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Searcy, Ark. –
The key to providing quality habitat for many Arkansas wildlife species is establishing
a diversity of plants which provide year-round nutrition and cover for their survival.
Wildlife are adapted particularly to native plants that meet their habitat needs.
With a good seed bank, all that is needed is soil disturbance, and maybe a little
fertilizer and lime, to make an attractive native food plot which lures in deer, turkeys,
bobwhites, and other wildlife. Results from statewide food plot demonstrations conducted
by University of Arkansas county agents and faculty indicated wildlife consumed natural
plants growing in disked and fertilized plots as much as those in traditional food
plots. Which begs the question, why plant seeds when you can grow weeds?
Small acreages. Yards and gardens with a diversity of plants become an important habitat source in
Larger acreages. Native forbs and grasses can be established by creating disturbance through disking, prescribed fire, thinning trees, or other practices that give native
plants the advantage.
Timing is everything. Exactly when these disturbances occur, and the types of plant
species present in the seed bed results in different plant responses.
Plant responses do vary. Landowners who are willing to experiment can gain a better
understanding about native plant responses to different practices implemented at different
times of year.
Leased land. Hunting clubs leasing industrial or commercial forest lands may be restricted from
disking, thinning trees, or prescribed fire. Planting grasses and forbs may be one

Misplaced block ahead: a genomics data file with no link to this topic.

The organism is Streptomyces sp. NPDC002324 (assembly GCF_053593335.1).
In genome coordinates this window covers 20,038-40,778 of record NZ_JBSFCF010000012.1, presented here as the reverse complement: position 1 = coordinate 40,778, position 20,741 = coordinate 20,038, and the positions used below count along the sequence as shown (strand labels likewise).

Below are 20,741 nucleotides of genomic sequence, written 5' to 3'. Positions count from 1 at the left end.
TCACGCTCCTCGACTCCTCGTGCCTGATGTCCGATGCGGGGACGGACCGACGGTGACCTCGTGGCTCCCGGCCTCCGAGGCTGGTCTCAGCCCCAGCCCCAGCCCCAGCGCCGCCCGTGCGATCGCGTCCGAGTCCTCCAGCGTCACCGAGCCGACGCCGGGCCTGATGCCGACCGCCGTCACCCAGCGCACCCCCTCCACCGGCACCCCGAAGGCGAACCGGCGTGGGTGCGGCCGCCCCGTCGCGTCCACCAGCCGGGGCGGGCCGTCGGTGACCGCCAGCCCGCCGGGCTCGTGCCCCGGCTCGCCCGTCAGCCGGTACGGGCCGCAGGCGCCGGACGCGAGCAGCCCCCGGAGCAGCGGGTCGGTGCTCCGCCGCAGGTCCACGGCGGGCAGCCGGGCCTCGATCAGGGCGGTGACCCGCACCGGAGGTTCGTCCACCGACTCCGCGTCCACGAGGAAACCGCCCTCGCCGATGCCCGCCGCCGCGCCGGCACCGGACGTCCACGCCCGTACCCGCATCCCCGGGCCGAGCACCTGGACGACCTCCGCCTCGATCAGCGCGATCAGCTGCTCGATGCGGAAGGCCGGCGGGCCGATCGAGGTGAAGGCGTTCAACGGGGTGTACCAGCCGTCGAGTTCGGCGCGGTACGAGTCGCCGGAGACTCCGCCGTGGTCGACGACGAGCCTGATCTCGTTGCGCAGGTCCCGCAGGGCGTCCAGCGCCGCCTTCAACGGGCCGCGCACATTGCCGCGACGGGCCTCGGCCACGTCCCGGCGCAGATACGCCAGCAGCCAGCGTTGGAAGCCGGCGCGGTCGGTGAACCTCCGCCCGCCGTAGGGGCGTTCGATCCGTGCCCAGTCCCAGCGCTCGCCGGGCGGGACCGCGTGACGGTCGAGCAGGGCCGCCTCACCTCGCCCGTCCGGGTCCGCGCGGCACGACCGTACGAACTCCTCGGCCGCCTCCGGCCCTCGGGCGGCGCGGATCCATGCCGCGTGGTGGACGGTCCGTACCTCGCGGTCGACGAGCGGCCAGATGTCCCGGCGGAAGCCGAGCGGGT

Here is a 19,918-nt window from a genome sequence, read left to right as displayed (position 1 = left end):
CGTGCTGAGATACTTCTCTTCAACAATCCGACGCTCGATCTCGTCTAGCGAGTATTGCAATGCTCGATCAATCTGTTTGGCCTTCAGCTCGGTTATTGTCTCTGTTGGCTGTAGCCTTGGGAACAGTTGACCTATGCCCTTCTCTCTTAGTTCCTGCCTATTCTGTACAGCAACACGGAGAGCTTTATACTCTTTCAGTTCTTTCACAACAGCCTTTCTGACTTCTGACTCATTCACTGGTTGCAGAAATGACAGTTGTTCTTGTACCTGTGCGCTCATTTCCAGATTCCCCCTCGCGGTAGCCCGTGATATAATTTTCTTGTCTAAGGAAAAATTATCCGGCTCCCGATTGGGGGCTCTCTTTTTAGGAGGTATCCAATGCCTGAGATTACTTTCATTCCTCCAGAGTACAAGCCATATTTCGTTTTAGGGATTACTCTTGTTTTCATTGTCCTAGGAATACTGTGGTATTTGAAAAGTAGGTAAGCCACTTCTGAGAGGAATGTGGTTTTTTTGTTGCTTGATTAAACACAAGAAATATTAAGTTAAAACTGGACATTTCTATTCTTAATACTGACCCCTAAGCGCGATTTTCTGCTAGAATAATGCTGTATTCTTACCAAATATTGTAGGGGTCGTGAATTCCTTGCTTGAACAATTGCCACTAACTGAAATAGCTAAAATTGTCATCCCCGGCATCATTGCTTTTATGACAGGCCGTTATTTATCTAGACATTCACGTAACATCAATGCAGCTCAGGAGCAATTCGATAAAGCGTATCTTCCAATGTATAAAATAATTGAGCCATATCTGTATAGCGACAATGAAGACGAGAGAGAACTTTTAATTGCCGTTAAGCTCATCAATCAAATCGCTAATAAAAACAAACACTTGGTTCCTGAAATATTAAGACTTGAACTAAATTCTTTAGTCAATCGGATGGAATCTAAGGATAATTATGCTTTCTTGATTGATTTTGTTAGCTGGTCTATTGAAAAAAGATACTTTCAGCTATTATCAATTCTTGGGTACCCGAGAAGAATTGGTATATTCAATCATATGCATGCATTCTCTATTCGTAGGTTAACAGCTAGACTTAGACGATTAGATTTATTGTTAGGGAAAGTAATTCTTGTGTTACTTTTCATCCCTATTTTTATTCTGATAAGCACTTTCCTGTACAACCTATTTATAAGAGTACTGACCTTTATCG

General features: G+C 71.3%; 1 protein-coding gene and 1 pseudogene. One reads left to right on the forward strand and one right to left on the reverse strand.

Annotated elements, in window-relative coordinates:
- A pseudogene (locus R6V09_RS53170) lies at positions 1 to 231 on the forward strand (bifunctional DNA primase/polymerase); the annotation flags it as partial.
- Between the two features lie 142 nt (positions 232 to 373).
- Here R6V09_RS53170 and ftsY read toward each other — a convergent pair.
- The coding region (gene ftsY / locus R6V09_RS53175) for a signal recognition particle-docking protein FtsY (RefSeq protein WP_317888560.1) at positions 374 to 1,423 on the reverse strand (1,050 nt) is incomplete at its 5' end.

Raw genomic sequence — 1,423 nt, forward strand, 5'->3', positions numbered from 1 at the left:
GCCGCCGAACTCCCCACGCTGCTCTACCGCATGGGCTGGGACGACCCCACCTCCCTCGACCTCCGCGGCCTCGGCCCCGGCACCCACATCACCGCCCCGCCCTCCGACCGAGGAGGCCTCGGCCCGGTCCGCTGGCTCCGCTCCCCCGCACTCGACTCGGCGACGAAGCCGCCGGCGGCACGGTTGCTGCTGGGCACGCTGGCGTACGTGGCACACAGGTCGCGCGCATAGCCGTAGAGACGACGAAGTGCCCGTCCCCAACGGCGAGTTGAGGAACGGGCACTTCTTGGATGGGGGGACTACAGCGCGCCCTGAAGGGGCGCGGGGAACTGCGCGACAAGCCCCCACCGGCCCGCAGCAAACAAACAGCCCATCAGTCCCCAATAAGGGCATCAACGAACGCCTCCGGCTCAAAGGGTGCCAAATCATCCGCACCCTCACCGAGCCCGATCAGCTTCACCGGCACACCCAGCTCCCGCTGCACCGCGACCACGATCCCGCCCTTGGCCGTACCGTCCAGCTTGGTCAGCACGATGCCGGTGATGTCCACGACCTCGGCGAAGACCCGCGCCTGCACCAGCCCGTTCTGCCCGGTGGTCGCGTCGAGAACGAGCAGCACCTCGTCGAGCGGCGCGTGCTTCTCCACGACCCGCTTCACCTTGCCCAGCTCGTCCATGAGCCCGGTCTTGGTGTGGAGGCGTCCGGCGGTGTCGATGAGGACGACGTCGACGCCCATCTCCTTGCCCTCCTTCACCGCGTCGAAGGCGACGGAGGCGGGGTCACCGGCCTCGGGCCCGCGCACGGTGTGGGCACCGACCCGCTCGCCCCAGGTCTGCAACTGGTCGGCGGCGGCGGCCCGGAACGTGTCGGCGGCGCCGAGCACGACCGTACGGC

of the few options allowed in a lease contract for providing patches of habitat and
plant diversity. By cultivating particular plant types and seeding in strategic locations,
viewing opportunities are improved. Hunters can draw wildlife into openings for selective
harvest. Planting native seeds is an option, though finding a supplier can be difficult.
The cost for native seeds tends to be higher than agricultural seeds, but once they
are established, only periodic maintenance is required.
Commercial seed producers and farmer co-ops provide products and services for agricultural
production, and sometimes also market these same products to hunters for food plots.
Home and garden stores may market wildlife plantings for residential landscaping,
but is it really your best choice? A particular seed may be readily available and
easy to grow, but other factors to consider are:
Non-native plants which adapt to local climates and have no natural controls can quickly
overtake a landscape and eliminate native plants. Sericea lespedeza, kudzu, and other
invasive plant species were introduced to the U.S. in part for their wildlife qualities.
The resulting negative environmental and economic impacts have far outpaced benefits
from these once-touted plant species. Native plants can be invasive as well.
It's always a good idea to investigate what you are planting first, before planting
something you may later regret. The USDA PLANTS database is one resource for classifying native and non-native plants.
The University of Arkansas System, Division of Agriculture is an equal opportunity/equal
access/affirmative action institution. For more information you can contact your local
county extension service, you can also follow Sherri Sanders on Facebook @UAEX.WhiteCountyAgriculture
By Sherri Sanders County Extension Agent - AgricultureU of A System Division of AgricultureWhite County Cooperative Extension Service2400 Old Searcy Landing Road Searcy AR 72143 (501) 268-5394 email@example.com